Whether Twitter is a home run from here or never reaches the all-time high again probably depends on the ability to attract users who are active on Facebook that don't use Twitter. Either way, investors need to separate the company's performance from its stock. Twitter continues making strides to becoming the leading platform for public conversation, and investors should consider that when valuing the stock. For those investors that can handle the risk and always liked the story, the stock drop provides a better entry point since the fundamental story hasn't changed.

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Mark Holder and Stone Fox Capital clients own shares of Yelp. The Motley Fool recommends Facebook, Twitter, and Yelp. The Motley Fool owns shares of Facebook. Try any of our Foolish newsletter services free for 30 days. We Fools may not all hold the same opinions, but we all believe that considering a diverse range of insights makes us better investors. The Motley Fool has a disclosure policy.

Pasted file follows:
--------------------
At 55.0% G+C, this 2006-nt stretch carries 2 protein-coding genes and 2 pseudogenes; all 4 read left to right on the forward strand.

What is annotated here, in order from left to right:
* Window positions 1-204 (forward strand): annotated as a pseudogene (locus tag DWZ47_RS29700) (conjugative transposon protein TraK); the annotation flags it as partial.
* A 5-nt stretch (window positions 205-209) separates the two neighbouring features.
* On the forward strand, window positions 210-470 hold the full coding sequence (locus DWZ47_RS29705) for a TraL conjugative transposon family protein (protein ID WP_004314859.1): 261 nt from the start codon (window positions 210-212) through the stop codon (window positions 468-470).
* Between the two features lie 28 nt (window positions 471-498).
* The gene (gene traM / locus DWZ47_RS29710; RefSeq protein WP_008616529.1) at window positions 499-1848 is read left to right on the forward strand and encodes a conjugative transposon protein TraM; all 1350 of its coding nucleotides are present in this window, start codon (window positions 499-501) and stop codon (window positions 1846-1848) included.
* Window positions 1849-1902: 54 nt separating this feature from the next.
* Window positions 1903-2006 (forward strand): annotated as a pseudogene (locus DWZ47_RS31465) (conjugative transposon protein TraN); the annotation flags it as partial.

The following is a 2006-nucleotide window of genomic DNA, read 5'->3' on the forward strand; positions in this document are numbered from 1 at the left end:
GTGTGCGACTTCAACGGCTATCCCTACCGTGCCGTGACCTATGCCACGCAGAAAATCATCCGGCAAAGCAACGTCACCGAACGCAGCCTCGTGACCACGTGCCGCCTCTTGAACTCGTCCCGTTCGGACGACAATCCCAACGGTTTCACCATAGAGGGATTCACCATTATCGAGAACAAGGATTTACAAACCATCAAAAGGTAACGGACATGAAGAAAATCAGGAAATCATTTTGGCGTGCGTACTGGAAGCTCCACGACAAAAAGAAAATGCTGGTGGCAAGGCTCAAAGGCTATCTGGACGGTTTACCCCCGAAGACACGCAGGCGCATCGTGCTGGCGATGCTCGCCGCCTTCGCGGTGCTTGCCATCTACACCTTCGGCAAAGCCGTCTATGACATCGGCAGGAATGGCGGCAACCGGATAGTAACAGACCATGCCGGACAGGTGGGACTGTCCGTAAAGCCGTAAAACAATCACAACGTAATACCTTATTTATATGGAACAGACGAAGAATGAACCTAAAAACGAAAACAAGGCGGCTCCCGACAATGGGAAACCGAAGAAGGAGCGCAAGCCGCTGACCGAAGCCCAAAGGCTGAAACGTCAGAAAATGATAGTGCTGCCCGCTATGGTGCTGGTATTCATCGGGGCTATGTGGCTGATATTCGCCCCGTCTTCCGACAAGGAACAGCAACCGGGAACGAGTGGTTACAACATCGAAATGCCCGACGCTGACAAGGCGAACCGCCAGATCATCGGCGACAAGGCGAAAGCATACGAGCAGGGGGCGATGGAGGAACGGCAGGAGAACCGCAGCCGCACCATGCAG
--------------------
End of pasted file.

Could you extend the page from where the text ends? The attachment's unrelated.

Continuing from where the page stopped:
A Financial Plan on an Index Card

Keeping it simple.

Aug 7, 2015 at 11:26AM

Two years ago, University of Chicago professor Harold Pollack wrote his entire financial plan on an index card.

It blew up. People loved the idea. Financial advice is often intentionally complicated. Obscurity lets advisors charge higher fees. But the most important parts are painfully simple. Here's how Pollack put it:

The card came out of chat I had regarding what I view as the financial industry's basic dilemma: The best investment advice fits on an index card. A commenter asked for the actual index card. Although I was originally speaking in metaphor, I grabbed a pen and one of my daughter's note cards, scribbled this out in maybe three minutes, snapped a picture with my iPhone, and the rest was history.

More advisors and investors caught onto the idea and started writing their own financial plans on a single index card.

I love the exercise, because it makes you think about what's important and forces you to be succinct.

So, here's my index-card financial plan:


Everything else is details.